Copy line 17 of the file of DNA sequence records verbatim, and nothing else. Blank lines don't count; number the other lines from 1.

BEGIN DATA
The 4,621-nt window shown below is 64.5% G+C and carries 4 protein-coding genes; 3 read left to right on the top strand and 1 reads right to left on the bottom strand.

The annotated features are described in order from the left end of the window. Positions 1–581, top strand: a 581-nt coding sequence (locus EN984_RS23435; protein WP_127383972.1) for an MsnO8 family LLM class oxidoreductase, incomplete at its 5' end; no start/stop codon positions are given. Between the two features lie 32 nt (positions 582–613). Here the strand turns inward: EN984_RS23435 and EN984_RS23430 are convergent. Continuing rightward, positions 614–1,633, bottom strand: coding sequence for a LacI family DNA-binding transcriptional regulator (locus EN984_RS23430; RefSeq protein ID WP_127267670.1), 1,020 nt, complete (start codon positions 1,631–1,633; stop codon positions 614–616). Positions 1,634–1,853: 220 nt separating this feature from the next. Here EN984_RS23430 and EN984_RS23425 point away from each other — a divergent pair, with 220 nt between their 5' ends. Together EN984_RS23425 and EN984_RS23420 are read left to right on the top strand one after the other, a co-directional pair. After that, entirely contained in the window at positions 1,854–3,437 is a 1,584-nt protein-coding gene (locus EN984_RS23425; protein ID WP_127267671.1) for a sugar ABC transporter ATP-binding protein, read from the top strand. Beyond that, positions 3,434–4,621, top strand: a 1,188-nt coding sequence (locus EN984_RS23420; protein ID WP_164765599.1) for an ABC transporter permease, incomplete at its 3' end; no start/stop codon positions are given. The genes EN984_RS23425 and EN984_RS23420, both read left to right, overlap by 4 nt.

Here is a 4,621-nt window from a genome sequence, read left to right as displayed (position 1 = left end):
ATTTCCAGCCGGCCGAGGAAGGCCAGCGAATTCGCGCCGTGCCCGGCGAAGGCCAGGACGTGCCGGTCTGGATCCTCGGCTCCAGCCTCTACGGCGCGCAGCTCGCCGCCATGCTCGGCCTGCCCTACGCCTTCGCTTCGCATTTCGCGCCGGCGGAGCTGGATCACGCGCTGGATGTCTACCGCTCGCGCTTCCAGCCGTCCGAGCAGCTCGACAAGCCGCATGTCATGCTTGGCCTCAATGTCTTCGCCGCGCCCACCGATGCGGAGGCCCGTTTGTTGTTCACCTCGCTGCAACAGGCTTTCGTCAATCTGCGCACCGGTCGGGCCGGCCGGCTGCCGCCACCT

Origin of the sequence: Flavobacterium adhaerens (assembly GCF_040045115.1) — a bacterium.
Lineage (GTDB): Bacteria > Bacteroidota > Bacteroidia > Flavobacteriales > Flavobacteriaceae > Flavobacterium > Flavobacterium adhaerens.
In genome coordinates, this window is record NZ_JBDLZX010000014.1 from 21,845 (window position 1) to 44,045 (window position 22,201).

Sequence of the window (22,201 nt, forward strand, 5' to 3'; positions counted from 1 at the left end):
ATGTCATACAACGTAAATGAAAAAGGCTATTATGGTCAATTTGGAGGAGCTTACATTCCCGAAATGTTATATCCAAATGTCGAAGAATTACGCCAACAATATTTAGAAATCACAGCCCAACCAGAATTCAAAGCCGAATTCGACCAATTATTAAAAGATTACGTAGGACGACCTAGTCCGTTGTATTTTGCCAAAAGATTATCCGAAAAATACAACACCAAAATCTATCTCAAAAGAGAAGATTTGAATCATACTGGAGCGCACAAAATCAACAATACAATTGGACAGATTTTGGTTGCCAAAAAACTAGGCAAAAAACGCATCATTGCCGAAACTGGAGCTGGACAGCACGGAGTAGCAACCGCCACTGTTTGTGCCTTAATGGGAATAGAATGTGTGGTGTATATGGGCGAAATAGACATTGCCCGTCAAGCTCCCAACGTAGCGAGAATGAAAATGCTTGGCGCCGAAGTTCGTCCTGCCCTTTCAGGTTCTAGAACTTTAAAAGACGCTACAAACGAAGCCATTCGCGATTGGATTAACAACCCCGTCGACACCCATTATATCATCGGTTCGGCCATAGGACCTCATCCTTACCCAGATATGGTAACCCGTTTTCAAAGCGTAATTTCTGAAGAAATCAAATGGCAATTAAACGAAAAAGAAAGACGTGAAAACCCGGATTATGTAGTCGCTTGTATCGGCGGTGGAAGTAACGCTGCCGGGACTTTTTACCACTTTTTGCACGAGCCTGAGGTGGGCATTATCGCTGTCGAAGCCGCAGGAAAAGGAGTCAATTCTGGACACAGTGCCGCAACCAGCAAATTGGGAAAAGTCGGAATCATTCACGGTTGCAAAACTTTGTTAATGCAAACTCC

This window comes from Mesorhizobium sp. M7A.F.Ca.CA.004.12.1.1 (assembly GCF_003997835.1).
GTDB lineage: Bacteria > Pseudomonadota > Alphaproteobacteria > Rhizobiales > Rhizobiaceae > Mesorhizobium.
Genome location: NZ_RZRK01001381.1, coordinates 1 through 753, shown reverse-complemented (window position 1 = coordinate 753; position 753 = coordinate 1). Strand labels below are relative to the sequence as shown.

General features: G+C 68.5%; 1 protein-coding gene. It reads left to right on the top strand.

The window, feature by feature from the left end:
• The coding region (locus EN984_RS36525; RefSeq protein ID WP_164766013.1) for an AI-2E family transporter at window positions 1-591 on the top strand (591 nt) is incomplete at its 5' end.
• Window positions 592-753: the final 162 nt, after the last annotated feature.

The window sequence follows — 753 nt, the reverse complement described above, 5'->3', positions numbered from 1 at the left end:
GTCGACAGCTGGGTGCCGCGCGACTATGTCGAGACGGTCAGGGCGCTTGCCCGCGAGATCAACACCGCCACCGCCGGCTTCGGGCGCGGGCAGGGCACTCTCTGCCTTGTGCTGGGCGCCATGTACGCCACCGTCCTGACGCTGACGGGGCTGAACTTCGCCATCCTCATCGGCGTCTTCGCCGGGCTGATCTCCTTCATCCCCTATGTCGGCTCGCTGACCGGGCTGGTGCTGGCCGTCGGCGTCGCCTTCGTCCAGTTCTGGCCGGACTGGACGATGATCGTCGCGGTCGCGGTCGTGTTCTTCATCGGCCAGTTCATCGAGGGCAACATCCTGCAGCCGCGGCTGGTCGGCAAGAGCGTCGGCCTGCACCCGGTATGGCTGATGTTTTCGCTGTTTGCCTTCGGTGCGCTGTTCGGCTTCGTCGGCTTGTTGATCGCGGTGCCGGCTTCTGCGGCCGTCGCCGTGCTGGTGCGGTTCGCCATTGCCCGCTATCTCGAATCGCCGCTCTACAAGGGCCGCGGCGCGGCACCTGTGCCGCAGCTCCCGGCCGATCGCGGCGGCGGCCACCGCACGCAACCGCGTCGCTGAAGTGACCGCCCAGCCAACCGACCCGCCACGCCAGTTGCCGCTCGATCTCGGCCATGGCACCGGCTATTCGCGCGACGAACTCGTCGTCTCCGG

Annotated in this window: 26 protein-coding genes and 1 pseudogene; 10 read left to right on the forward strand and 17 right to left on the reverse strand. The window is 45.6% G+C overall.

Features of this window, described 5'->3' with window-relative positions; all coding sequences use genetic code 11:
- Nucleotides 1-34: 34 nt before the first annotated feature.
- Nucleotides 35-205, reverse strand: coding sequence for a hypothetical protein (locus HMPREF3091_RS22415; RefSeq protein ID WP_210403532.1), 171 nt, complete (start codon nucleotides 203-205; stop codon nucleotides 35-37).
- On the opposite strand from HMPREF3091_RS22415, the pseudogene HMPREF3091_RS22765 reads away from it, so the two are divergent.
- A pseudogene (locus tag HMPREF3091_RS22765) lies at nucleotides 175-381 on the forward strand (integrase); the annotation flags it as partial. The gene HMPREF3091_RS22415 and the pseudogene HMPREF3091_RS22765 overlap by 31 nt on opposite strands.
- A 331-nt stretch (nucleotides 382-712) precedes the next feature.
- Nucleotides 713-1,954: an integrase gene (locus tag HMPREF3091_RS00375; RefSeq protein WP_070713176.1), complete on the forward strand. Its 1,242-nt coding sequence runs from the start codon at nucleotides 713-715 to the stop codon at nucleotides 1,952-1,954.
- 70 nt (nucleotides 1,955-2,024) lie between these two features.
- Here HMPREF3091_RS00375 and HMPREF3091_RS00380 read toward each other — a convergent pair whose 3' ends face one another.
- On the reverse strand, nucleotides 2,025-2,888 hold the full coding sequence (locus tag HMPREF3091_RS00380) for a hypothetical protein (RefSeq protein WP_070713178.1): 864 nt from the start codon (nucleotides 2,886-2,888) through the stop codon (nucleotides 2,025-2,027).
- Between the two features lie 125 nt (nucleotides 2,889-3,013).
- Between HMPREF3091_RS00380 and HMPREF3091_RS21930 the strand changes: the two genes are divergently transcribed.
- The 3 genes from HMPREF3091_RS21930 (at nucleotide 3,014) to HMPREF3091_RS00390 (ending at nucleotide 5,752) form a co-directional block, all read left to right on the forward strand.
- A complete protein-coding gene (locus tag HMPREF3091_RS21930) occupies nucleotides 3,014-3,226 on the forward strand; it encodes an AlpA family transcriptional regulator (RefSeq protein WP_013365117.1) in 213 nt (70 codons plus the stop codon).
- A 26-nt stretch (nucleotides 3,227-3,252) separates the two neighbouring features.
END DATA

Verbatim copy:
The window sequence follows — 753 nt, the reverse complement described above, 5'->3', positions numbered from 1 at the left end: